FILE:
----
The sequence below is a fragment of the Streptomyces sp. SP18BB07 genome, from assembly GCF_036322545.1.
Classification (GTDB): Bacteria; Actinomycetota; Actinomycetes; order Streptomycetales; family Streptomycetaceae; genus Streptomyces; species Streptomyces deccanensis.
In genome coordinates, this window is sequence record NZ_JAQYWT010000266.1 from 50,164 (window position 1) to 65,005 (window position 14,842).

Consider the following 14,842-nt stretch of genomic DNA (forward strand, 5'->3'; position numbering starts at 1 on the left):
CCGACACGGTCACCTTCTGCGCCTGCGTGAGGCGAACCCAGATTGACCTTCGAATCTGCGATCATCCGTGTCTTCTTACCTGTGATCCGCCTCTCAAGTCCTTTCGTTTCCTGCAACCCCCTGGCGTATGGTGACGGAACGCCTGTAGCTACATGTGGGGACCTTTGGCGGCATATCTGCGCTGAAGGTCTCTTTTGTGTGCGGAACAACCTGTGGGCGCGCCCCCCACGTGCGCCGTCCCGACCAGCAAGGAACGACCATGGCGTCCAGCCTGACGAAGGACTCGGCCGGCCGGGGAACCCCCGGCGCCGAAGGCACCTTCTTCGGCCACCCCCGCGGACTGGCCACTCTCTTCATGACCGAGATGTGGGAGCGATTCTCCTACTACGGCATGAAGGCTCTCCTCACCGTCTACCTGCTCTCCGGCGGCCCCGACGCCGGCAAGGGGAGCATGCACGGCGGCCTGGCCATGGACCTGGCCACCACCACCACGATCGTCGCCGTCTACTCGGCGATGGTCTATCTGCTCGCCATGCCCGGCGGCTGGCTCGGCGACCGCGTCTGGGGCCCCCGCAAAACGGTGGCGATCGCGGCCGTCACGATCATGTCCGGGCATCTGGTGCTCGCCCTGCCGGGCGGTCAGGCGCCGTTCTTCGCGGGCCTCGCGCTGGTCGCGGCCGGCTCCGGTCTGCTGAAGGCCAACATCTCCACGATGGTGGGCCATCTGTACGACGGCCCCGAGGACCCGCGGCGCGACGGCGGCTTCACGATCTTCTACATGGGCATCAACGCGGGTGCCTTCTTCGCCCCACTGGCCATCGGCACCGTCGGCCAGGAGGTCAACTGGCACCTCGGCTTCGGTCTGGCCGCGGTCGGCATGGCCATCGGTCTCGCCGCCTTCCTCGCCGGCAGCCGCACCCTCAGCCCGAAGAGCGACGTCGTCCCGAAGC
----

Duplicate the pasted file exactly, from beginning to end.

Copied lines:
The sequence below is a fragment of the Streptomyces sp. SP18BB07 genome, from assembly GCF_036322545.1.
Classification (GTDB): Bacteria; Actinomycetota; Actinomycetes; order Streptomycetales; family Streptomycetaceae; genus Streptomyces; species Streptomyces deccanensis.
In genome coordinates, this window is sequence record NZ_JAQYWT010000266.1 from 50,164 (window position 1) to 65,005 (window position 14,842).

Consider the following 14,842-nt stretch of genomic DNA (forward strand, 5'->3'; position numbering starts at 1 on the left):
CCGACACGGTCACCTTCTGCGCCTGCGTGAGGCGAACCCAGATTGACCTTCGAATCTGCGATCATCCGTGTCTTCTTACCTGTGATCCGCCTCTCAAGTCCTTTCGTTTCCTGCAACCCCCTGGCGTATGGTGACGGAACGCCTGTAGCTACATGTGGGGACCTTTGGCGGCATATCTGCGCTGAAGGTCTCTTTTGTGTGCGGAACAACCTGTGGGCGCGCCCCCCACGTGCGCCGTCCCGACCAGCAAGGAACGACCATGGCGTCCAGCCTGACGAAGGACTCGGCCGGCCGGGGAACCCCCGGCGCCGAAGGCACCTTCTTCGGCCACCCCCGCGGACTGGCCACTCTCTTCATGACCGAGATGTGGGAGCGATTCTCCTACTACGGCATGAAGGCTCTCCTCACCGTCTACCTGCTCTCCGGCGGCCCCGACGCCGGCAAGGGGAGCATGCACGGCGGCCTGGCCATGGACCTGGCCACCACCACCACGATCGTCGCCGTCTACTCGGCGATGGTCTATCTGCTCGCCATGCCCGGCGGCTGGCTCGGCGACCGCGTCTGGGGCCCCCGCAAAACGGTGGCGATCGCGGCCGTCACGATCATGTCCGGGCATCTGGTGCTCGCCCTGCCGGGCGGTCAGGCGCCGTTCTTCGCGGGCCTCGCGCTGGTCGCGGCCGGCTCCGGTCTGCTGAAGGCCAACATCTCCACGATGGTGGGCCATCTGTACGACGGCCCCGAGGACCCGCGGCGCGACGGCGGCTTCACGATCTTCTACATGGGCATCAACGCGGGTGCCTTCTTCGCCCCACTGGCCATCGGCACCGTCGGCCAGGAGGTCAACTGGCACCTCGGCTTCGGTCTGGCCGCGGTCGGCATGGCCATCGGTCTCGCCGCCTTCCTCGCCGGCAGCCGCACCCTCAGCCCGAAGAGCGACGTCGTCCCGAAGC